Rich Julian and I have been tossing around the idea for this ride for quite sometime as part of the our “Islands Project” concept of pushing to have all of the our small islands of open space connected throughout the county. Each little island of open space on its own has a network of trails but nothing that gets into the “epic” range.
The ride we did yesterday was both a research and proof of concept ride. While nearly the entire route is part of the county general trail plan, there are significant chunks that are not a reality yet. The rider list included 15 supporters and friends who have all put tools to earth to help create and maintain our trails around the county.
We started out bright and early from the La Costa Preserve and climbed the Vista Del Mar trail up to the top and then dropped down the backside and headed to the hill just to the east with the two water towers on top. From there we followed a series of easements down into the Escondido Creek watershed. While riding along these easements was not too interesting in was a good venue to point out exactly where we want to put in singletrack as part of the La Costa to Elfin Forest connector.
Getting over to Elfin Forest was not all easement travel. There are some nice sections that were created courtesy of the equestrain communities of Harmony Grove and Elfin Forest.
Here we are crossing Escondido Creek just inside of the Elfin Forest Park.
Once into Elfin Forest, it was up the WAAAAAY Up trail. Did I mention that this was my first significant ride in about three weeks? I was feeling it. Elfin Forest gets busy on the weekend so it was a good thing most of us where not setting any speed records up the climb.
Can you say Multiuse Trail?
The view of The Way Up trail from the Del Dios Highlands Trail
Once up into Elfin Forest we went down the other side into Lake Hodges on the Del Dios Highlands Trail.
This “Trail” is a good example of why we need to educate land managers and planners on what a trail is and is not. This was a steep graded fireroad with a generous amount of blue slate gravel. One redeeming quality of this descent was that it has some monster waterbars that you could catch some bits of air on if you desired to do so.
Rich was unable to do the ride due to a recent unplanned surgery so he setup up the super sag wagon and cheerleader support.
Who says you have to wait until the end of the ride for a beer?
From Lake Hodges we rode the Del Dios Trail along the lake until we had to hop on the road for e a bit due to the pump station construction that is going on towards the dam. Once around that we got back on the lake trail and made our way down to the dam.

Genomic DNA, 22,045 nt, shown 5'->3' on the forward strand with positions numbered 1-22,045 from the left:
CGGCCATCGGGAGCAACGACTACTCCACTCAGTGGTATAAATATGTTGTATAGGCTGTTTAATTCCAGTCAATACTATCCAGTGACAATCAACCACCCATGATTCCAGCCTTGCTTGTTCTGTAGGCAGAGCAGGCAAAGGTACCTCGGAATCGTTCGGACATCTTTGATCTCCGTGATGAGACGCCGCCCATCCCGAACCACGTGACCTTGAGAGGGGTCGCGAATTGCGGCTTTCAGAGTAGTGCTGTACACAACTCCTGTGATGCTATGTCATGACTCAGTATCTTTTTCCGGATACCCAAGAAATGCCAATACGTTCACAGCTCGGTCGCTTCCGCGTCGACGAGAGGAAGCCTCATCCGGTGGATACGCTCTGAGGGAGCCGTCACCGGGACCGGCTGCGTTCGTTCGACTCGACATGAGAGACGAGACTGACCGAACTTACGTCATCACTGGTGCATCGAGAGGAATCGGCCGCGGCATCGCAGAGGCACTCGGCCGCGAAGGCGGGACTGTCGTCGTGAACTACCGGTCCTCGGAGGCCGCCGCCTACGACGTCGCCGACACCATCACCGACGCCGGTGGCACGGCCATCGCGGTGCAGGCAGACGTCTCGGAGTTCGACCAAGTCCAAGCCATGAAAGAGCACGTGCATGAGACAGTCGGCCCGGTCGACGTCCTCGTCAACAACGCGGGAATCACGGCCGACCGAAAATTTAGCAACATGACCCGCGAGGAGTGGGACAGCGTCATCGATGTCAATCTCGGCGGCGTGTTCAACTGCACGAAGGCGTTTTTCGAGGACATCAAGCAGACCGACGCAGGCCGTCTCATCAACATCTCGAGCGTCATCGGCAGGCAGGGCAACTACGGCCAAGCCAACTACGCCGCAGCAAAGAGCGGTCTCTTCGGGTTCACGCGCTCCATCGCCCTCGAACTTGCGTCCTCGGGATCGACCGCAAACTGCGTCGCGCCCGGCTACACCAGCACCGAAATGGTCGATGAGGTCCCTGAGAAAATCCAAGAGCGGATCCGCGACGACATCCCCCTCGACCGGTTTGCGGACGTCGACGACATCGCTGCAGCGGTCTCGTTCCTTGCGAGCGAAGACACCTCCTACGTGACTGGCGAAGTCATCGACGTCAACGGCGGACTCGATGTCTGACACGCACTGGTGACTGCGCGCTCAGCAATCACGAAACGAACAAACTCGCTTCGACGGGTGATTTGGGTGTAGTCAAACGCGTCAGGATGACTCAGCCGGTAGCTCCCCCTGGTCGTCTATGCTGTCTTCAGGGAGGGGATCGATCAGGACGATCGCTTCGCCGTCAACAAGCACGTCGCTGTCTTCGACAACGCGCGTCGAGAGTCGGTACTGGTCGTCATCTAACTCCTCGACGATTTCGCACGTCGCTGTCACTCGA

Freaking Roadie ruined a prefectully good MTB shot.
We had to do a bit of hoping onto Del Dios Highway for a couple of short bits to get to the San Dieguito River Trail. This section of trail was just about to open when the October 2007 Firestorm came through and burnt about 62% of the entire corrider. We were given special permission to use the closed Sante Fe Valley Trail. We could soon see why the trail is still closed as seven bridges are completely burnt out.
Even with the burn damage this was still a pretty area. There is a bunch of work to be done, so when you here about volunteer work oppurtunities here, it would really help if you can lend a couple hands and a little sweat.
We did not exactly follow my intended route through this area, but we all knew this was going to be a bit of a Lewis and Clark area. We ended up doing a sizable switchbacking climb that could have been avoided, the good news for me was there were no open chants of mutiny so all was good.
We soon tied into the Santa Luz Loop and fully known trails for me. We made pretty good time through Lusardi Canyon towards Black Mountain, but man was I starting to drag. There are a couple of hills that I referred to as “good workouts” in my individual trail reviews but combined with our previous mileage it freaking hurt the quads.
Rich once again met us with Sag Wagon support and encouragement. We topped off waters and scarfed a few snacks before heading off around the rest of the Santa Luz Loop to the Los Penaquitos Canyon Connector. This section of the Santa Luz Loop has grown in really nicely and the singletrack has gotten really good.
The connector took us under a few bridges and another mean climb and into area known as “The Tunnels” that brought up onto Del Mar Mesa where we then dropped into Penasquitos Canyon.
At this point in the ride we could all hear tiny bubbles escaping from a tap in the distance. Considering most of our states of fatigue, we made quick work to the west end of the canyon and the Pro-Built Wheels Bike Shop where good food and beers were awaitng us.
An In-Shop Keg, You gotta love it. On this evening it was Sierra Nevada on tap.
The guys at the shop did it up really great for us and it was most welcome. Big thanks to Squadra for hooking up the return shuttle back up north after the eveing festivities. We could have easily done 60-70+ miles but we settled for just 43 miles with about 5,500 feet of climbing. I’m freaking beat and loving it!